Friday 11 January 2008

Rebutting the rebuttal

The British Retail Consortium has a section on their website called "Retail Myths" which is supposed to set the record strait. This is the content from the page in that section called "Price cutting by supermarkets is a major cause of binge drinking."
  • Supermarkets sell alcohol as part of a wider grocery offer, alcohol sales make up less than 10% of turnover in a typical store.
  • Supermarkets are not the typical store for those consuming alcohol immediately. Only around 1% of all transactions are of only alcohol and alcohol sales are not aimed at immediate consumption, for example drinks are not generally chilled.
  • Promotions are not encouraging excessive consumption, simply offering value for customers alongside the other groceries they buy. Promotional activity tends to be on larger volume purchases which are typically consumed with friends and family at parties and barbecues or over an extended period of time.
  • Supermarkets have been at the forefront of the drive to tackle under age sales. They have introduced a number of new policies including the challenge 21 principle, where all customers who appear under 21 are challenged and have to provide ID to purchase alcohol. This has resulted in a significant improvement in their performance, well ahead of pubs.
  • Supermarkets have strict policies on self scan tills and home deliveries to ensure alcohol is only sold to legitimate customers.
  • Supermarkets have fully supported labelling information for consumers through units of alcohol labelling and promotion of the Drink Aware educational website.

  1. Firstly, percentage of turnover isn't a very good defence against accusations of over discounting to get sales, since if you increase the discount then until volume catches up percentage of turnover will go down. Secondly, and this is just supposition based on a back of the envelope measurement of a couple of my local supermarkets, 10% of turnover isn't bad for a department that takes up about 5% of the floor space in a store.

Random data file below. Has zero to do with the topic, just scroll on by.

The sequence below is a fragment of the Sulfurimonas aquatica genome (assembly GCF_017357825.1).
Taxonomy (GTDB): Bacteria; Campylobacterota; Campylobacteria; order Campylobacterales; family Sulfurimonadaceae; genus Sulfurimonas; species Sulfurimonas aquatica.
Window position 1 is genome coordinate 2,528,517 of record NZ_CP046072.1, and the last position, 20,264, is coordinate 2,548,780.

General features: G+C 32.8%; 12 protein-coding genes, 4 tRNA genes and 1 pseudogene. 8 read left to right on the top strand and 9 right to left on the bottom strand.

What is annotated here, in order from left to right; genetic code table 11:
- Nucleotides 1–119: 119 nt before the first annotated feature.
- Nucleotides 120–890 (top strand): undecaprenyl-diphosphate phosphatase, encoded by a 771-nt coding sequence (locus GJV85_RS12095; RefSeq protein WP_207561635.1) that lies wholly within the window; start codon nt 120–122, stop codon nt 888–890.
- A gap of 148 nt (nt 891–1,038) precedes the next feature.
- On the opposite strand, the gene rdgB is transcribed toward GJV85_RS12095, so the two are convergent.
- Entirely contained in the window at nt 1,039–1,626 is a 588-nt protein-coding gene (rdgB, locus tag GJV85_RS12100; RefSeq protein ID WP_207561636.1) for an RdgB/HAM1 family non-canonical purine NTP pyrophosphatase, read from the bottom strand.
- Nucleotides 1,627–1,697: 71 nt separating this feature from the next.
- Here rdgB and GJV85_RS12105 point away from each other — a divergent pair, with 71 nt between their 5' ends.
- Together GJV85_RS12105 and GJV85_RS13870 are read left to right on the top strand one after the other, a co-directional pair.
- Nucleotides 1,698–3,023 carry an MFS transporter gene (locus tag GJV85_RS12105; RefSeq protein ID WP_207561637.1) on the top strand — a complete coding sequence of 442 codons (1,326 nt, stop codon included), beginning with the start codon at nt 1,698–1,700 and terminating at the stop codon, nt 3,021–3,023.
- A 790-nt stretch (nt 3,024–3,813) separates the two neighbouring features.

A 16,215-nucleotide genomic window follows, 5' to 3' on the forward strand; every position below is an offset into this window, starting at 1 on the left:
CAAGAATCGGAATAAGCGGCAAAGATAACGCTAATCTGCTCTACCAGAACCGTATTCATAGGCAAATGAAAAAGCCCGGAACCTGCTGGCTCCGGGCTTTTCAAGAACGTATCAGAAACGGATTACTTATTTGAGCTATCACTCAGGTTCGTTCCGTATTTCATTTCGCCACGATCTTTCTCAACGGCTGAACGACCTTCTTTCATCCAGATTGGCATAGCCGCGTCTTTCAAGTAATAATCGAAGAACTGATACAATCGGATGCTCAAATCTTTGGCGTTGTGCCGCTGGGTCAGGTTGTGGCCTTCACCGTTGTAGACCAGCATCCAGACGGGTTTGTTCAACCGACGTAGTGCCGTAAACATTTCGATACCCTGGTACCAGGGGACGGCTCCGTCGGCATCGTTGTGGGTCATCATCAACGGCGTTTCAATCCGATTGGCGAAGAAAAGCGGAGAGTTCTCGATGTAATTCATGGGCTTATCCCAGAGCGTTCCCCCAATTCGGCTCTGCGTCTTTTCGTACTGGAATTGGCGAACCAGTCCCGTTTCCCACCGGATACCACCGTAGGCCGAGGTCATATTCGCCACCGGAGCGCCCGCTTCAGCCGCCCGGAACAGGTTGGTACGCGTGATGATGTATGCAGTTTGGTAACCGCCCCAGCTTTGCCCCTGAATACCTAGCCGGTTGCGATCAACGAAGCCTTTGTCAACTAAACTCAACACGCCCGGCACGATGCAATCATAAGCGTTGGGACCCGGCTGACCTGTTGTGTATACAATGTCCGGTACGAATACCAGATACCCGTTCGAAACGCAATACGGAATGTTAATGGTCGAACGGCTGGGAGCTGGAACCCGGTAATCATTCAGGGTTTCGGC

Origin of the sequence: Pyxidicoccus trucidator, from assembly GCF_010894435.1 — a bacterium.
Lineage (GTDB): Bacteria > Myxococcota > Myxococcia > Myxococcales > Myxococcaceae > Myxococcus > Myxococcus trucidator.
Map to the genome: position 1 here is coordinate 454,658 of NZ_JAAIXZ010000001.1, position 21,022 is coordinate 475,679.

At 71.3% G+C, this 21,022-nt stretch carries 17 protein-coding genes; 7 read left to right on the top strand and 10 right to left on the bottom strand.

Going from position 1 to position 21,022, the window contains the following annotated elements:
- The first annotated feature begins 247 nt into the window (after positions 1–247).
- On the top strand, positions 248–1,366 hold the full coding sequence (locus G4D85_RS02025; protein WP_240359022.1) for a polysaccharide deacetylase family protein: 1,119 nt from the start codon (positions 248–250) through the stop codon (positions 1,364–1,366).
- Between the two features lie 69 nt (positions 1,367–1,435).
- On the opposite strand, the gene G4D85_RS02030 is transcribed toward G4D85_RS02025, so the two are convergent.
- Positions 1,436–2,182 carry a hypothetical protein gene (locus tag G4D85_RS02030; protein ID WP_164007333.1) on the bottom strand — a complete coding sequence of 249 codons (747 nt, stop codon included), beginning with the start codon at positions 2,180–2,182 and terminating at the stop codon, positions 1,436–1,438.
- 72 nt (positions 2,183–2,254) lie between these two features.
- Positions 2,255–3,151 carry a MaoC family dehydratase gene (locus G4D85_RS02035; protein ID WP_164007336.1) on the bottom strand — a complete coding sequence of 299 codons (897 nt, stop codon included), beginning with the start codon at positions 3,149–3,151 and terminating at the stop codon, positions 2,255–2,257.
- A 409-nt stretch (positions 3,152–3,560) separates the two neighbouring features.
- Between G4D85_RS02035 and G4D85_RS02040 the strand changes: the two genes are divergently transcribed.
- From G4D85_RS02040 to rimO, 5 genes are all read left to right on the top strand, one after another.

2. What does 'immediately' have to do with the price of fish? On street drinking is a different problem from binge drinking and a lot of supermarkets, especially the "convenience" sub brands, do have chill cabinets these days.
  3. I would like to see the research that shows that when Joe Bloggs buys a 24 can box of [insert name of premium lager brand of choice here] instead of an 18 can box because it is cheaper he going to a BBQ rather than just putting it in the fridge and quaffing it. I would very much like to see the way the survey was designed to ensure that people wern't just giving that sort of answer to look less like a binge drinker.
  4. Again under age sales is a different problem to binge drinking. Also most of the policies they have put in place are about mindlessly asking everyone if they are over 21 to see if they have to produce ID rather than training staff on how to spot under age drinkers.
  5. Woop-de-do self scan tills are no worse than staffed tills at letting people buy booze. Still not sure how this is relevant to the accusation that binge drinkers are buying the slabs of cans that are in supermarket discount offers.
  6. Finally something that could be considered relevant to the problem...

because a far better page would be one arguing that while supermarkets are a source of supply to the binge drinker the problem itself is so rooted into our society that it would take price rises of truly epic proportions, if that was the only factor, to stop it. Whereas there is a possibility of using education, information and labelling as part of a programme to persuade the marginal cases to not spend every evening necking bad brewed under licence copies of foreign beers. Of course we won't make any true progress until we start looking at the reasons why people are self medicating in this way...

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